Rep. Joyce Beatty, Columbus City Council President Hardin pepper-sprayed during protest

Local News

**Warning: Video contains strong language**

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COLUMBUS (WCMH) — Columbus City Council President Shannon Hardin says he, Franklin County Commissioner Kevin Boyce and Congresswoman Joyce Beatty were sprayed with mace or pepper spray during a protest in downtown Columbus Saturday morning.

Council President Hardin tweeted a video with Rep. Beatty saying that they are okay, and called on people on both sides of the protest to remain calm.

Beatty said in an interview later Saturday that the pepper spray was “prolific.”

“I don’t remember hearing anyone saying, ‘Move or we’re going to pepper spray,’” Beatty said. “Councilman Hardin got the brunt of it and he was in the middle of the sidewalk.” She added that she didn’t think the pepper spray was necessary.

“I heard no warning,” she said. “Obviously if someone had said and held up a pepper spray and said, ‘I’m gonna pepper spray,’ we would have moved. Nobody wants to be pepper sprayed, trust me.”

A spokesperson for Beatty told NBC4 that while the protest was underway, someone started scuffling with police. Police took that person down, which made other protesters angry. Beatty stepped in to try and calm the situation when police started spraying. Hardin and Boyce pulled Beatty out of the fray.

“We understand that tensions are high. Our tensions are high as well. We are angry, and we need change. But the only way we will get change is by peaceful demonstrations,” said Hardin.

“While it was peaceful, there were times where people got off the curb, into the street, said Beatty. “Too much force is not the answer this.”

Beatty said Saturday’s protest was more peaceful than the protests on Friday night, when stores and businesses were damaged, saying she wanted to be there to support the organizers of Saturday’s protest.

“I can tell you 95 percent of the folks were amazing,” Beatty said.

She said that in the last 20 minutes she was in the area are when things began to take a turn with the arrival of police on bicycles.

“Whatever happened last night, which I am totally against – breaking into buildings, marking up city hall – I am totally against that,” Beatty said. “But there was none of that today and I kept saying to the officers, ‘Do not excite them, do not excite them.’”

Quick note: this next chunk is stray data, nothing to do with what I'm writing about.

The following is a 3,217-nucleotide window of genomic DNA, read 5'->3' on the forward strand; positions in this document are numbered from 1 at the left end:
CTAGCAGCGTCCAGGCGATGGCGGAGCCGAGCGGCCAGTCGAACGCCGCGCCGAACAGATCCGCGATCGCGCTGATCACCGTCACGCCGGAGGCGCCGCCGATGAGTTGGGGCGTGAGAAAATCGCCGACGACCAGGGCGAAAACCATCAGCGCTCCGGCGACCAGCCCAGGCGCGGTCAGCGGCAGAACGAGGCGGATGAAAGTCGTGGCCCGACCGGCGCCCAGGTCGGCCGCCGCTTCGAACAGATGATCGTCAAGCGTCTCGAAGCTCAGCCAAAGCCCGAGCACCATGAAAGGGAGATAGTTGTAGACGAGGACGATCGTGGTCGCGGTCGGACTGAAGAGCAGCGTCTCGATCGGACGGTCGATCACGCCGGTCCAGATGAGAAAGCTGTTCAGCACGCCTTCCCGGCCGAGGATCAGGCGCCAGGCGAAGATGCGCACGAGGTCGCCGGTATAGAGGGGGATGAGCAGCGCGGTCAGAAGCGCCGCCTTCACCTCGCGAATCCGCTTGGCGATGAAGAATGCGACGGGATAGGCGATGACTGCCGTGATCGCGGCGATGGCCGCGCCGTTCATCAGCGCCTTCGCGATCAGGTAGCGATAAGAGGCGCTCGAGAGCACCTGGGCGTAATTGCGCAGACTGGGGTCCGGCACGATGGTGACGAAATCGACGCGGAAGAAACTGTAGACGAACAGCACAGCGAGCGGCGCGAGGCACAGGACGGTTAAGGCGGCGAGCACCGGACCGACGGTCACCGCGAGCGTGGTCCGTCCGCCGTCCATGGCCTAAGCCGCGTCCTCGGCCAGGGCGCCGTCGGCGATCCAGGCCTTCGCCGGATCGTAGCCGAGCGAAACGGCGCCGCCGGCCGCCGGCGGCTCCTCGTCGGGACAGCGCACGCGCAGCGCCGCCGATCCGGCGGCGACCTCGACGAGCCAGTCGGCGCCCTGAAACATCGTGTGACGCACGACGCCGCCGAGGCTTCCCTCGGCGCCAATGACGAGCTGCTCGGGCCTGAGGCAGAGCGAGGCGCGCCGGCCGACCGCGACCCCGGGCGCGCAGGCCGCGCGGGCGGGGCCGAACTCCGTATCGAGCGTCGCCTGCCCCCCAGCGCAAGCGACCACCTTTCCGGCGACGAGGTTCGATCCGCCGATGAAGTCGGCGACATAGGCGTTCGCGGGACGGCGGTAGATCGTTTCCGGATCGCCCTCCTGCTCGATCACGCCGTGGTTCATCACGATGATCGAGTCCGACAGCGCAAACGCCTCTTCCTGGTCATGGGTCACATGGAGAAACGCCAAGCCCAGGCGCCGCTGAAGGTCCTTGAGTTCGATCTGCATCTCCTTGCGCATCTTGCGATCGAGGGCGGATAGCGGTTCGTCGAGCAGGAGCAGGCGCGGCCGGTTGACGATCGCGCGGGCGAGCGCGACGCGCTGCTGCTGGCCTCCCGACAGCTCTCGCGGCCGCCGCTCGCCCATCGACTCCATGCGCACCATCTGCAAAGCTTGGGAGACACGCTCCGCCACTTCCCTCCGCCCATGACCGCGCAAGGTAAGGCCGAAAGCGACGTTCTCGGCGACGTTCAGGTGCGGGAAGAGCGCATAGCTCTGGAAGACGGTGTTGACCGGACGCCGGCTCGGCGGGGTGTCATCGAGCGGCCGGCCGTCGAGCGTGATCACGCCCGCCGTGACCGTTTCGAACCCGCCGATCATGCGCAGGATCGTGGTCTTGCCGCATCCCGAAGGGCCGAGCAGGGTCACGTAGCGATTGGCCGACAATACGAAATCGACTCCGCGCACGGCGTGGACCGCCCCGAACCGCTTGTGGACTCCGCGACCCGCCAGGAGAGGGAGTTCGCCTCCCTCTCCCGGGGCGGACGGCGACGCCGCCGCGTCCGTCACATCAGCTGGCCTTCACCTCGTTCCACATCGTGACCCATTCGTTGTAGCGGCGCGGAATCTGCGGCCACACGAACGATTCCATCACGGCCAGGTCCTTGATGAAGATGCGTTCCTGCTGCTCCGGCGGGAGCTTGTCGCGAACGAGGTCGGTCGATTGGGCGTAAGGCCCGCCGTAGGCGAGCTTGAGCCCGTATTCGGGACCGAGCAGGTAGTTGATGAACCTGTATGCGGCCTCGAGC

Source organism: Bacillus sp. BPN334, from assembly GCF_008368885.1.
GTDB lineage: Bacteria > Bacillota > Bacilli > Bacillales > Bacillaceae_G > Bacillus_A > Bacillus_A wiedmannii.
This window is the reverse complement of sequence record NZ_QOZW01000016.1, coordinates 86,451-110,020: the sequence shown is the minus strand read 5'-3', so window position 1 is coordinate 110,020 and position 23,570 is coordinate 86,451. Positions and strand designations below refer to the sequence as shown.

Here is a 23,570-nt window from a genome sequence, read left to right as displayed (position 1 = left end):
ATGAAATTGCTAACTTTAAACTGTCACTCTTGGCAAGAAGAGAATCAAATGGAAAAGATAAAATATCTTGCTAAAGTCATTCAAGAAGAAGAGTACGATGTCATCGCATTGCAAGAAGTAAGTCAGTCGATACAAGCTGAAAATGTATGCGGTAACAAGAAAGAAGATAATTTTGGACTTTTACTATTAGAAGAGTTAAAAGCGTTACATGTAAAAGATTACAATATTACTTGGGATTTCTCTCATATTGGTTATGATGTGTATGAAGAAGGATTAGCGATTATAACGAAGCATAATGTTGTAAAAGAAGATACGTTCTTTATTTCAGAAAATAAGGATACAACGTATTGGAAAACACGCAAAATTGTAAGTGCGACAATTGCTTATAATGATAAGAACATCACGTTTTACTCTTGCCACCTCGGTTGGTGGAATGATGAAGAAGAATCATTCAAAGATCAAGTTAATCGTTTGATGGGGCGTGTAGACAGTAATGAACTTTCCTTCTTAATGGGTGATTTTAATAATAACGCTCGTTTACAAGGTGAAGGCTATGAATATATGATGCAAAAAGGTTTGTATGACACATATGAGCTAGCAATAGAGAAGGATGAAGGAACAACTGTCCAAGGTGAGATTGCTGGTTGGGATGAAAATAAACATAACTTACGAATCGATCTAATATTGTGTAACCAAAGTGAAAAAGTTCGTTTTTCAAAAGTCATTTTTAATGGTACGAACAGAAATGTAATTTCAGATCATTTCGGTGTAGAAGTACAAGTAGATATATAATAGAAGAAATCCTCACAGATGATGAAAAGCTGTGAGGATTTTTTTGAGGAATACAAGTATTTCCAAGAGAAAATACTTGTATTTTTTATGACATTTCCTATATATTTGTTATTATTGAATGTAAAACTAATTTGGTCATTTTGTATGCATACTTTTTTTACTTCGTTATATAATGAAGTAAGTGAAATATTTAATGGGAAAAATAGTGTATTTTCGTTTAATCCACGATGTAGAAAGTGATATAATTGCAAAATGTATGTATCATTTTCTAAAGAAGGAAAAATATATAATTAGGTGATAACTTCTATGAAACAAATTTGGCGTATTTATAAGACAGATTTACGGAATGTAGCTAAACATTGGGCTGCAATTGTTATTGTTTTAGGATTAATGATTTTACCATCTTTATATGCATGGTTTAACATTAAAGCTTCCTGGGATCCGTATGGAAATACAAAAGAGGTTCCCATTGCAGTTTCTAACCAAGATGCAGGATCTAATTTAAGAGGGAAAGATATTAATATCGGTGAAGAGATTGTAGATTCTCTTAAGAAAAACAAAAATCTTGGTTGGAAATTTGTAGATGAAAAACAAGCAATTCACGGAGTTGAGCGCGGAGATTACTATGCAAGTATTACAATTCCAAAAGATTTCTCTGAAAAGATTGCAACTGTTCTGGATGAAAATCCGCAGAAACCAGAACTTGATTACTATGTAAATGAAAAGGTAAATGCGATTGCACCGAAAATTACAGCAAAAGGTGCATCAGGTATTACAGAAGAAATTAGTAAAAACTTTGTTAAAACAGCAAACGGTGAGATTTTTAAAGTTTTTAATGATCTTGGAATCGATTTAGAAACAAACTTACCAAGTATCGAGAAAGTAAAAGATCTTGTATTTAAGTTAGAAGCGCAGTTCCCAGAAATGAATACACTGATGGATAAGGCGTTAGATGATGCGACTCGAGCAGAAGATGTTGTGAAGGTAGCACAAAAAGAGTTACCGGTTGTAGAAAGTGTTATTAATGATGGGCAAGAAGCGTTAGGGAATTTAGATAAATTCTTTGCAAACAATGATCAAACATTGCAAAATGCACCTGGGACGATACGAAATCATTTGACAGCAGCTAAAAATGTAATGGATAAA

Beatty added that a handful of protesters got off the sidewalks and into the streets, which is what prompted the police response.

“Before we knew it, the bikes were going up against a young sister standing next to me,” she said. “A gentleman was knocked to the ground and then you know what happened. People start pushing and shoving. I got caught in the middle of it.

Beatty said Hardin was pepper sprayed more than she was, adding Boyce was there and managed to get Beatty out of the way.

Beatty said she came out to support those protesting injustice.

“The message we want to have is we need to be in this together,” Beatty said. “We need to be fighting against the injustices, fighting against racism and tensions are high when you think about George Floyd, but when you are out there and you come in an antagonistic way, it only excites a riot.”

She is asking protesters to stop “tearing up” the city and asking officers to stop antagonizing protesters, adding the officers were too aggressive toward excited protesters who were on the sidewalk who “may have had a toe off the sidewalk.”

“I was there because I wanted the young protesters to know that in solidarity that I stand with them,” Beatty said. “You know, I’m a grandmother, I’m an elected official, but I’m a black woman first and I felt the pain. So I was there on the edge of the sidewalk when it all happened, wanting to support and feeling the need to protect this young sister. She was very vocal, but that’s freedom of speech. To push and shove and use a bicycle against her, I just think there could have been a better way.”

Hardin released the following statement Saturday night:

“I’m angry and frustrated. Folks are being shot down while jogging and suffocating under the knee of injustice. Today, I saw with my own eyes that 99 percent of protesters were just trying to make their voices heard, while some individuals in the crowd were attempting to take advantage of the situation. I also saw police going too far, and that’s unacceptable. The people have spoken, and I hear you. The time for commissions and studies is over. The time to institute real police reform is now.

“Columbus needs to establish independent investigations into police use of force, including negotiating a Civilian Review Commission into the next police contract. Columbus needs to change the use of crowd dispersal techniques, as recommended by the Matrix report. And finally, Columbus needs to quickly move forward to implement the Community Safety Advisory Commission’s recommendations and the rest of the Matrix report.” 

The Matrix report is a review of Columbus law enforcement conducted by a team of consultants, employees of the Division of Police, city staff and the community working together since the winter of 2018-19.

Beatty urged the protesters to recognize the difference between standing up to injustices and causing injustice.

“If you’re going to be out there causing injustice and destroying property and looting and doing any of those things, that it is more destructive and that’s not the way we gain what we’re all in this for and that’s to bring justice,” she said. “I’ll be the first to stand with them, but we cannot tear up our own communities and our own buildings because that’s not going to accomplish anything.”

Copyright 2020 Nexstar Broadcasting, Inc. All rights reserved. This material may not be published, broadcast, rewritten, or redistributed.

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